Housing starts rose again last month to their fastest pace so far this year, but analysts said the upturn was only an adjustment and did not change forecasts that the economy is entering a moderate recession.

Commerce Department figures showed the number of new dwelling units begun in June at an annual rate of 1.935 million units, up 5.7 percent from the revised 1.83-million-unit pace in May, and the second monthly rise in a row.

Although the June performance was the strongest so far this year, analysts said the mild rebound did not alter forecasts that a recession probably is at hand. The June level still was 8 percent below that of a year ago.

Kenneth Biederman, chief economist for the Federal Home Loan Bank Board, said the developments only show that in the wake of recent moves to bolster mortgage lending, "it's possible to have a recession without a big slump in housing."

Biederman said the June pace was in line with earlier predictions. Residential construction has strengthened moderately after plunging to a low of 1.381 million units in February.

The statistics came as top Carter administration officials continued to press Congress not to "overreact" to predictions of a 1979-80 recession and to hold off any decision on whether to enact a tax cut.

At a meeting of the House Budget Committee, Treasury Secretary W. Michael Blumenthal told panel members it would be "a grievous mistake" to try to "finance" the recent rise in oil prices by relaxing monetary or fiscal policy.

"It would be just running the printing presses," Blumenthal said.

The Treasury secretary, who only weeks ago was designated President Carter's chief economic spokesman before this week's White House shakeup, was accompanied by Budget Director James T. McIntyre.

The two were challenged by liberals, who asserted some action was needed to stave off recession. But Blumenthal insisted repeatedly: "The numbers...do not indicate that any action is needed now."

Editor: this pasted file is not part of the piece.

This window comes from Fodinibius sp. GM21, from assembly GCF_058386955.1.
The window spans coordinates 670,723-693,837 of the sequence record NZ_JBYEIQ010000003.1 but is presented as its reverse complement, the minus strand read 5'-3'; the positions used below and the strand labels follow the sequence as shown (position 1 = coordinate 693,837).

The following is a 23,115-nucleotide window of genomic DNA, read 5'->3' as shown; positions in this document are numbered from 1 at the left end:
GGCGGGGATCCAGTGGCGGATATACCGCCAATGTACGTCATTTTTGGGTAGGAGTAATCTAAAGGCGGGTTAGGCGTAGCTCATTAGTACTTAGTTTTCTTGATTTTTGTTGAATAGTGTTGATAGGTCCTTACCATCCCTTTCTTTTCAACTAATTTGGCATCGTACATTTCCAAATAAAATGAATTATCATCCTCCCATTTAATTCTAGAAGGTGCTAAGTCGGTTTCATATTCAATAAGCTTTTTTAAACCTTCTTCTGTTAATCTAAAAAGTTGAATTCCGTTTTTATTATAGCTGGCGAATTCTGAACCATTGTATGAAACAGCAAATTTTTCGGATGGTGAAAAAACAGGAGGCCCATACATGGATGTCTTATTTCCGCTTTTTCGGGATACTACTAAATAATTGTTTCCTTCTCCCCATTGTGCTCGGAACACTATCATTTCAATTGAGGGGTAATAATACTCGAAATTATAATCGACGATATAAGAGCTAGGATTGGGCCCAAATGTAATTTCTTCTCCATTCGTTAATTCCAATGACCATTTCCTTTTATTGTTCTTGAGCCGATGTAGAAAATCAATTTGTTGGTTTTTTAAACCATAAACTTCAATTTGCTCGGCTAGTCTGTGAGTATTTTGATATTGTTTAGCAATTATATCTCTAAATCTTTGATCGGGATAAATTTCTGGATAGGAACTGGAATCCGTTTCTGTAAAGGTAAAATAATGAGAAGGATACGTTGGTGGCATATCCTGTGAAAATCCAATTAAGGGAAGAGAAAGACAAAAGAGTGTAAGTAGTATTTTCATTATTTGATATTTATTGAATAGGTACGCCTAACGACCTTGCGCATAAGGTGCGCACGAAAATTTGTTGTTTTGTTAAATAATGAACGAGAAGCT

The June gain in housing starts again was concentrated in apartment units. Construction starts of multi-family units rose to an annual rate of 528,000 in June from 482,000 in May.

Starts of single-family units surged to an annual rate of 1.28 million units from 1.23 million the previous month. Activity was strongest in the South, $&(WORD ILLEGIBLE with continued softness in the Western states.

At the same time, the number of new building permits issued - a key barometer of construction trends - rose 2 percent in June to an annual rate of 1.647 million units, still below that for June 1978 by 17 percent.

Despite the widespread increases, economists predicted that June would prove the peak of the housing revival this year, and that starts would begin dropping again in the next several months.

Michael Sumichrast, economist for the National Association of Home Builders, suggested that the June rate could prove to be "a statistical fluke due to a very large number of previously unused building permits."

There were some indications earlier that construction activity in the earlier part of the year had been depressed artifically by the combination of bad weather and the impact of the Teamsters' strike. CAPTION: Picture, Treasury Secretary W. Michael Blumenthal during testimony on Hill yesterday. By James K. W. Atherton - The Washington Post; Graph, Housing Starts, The Washington Post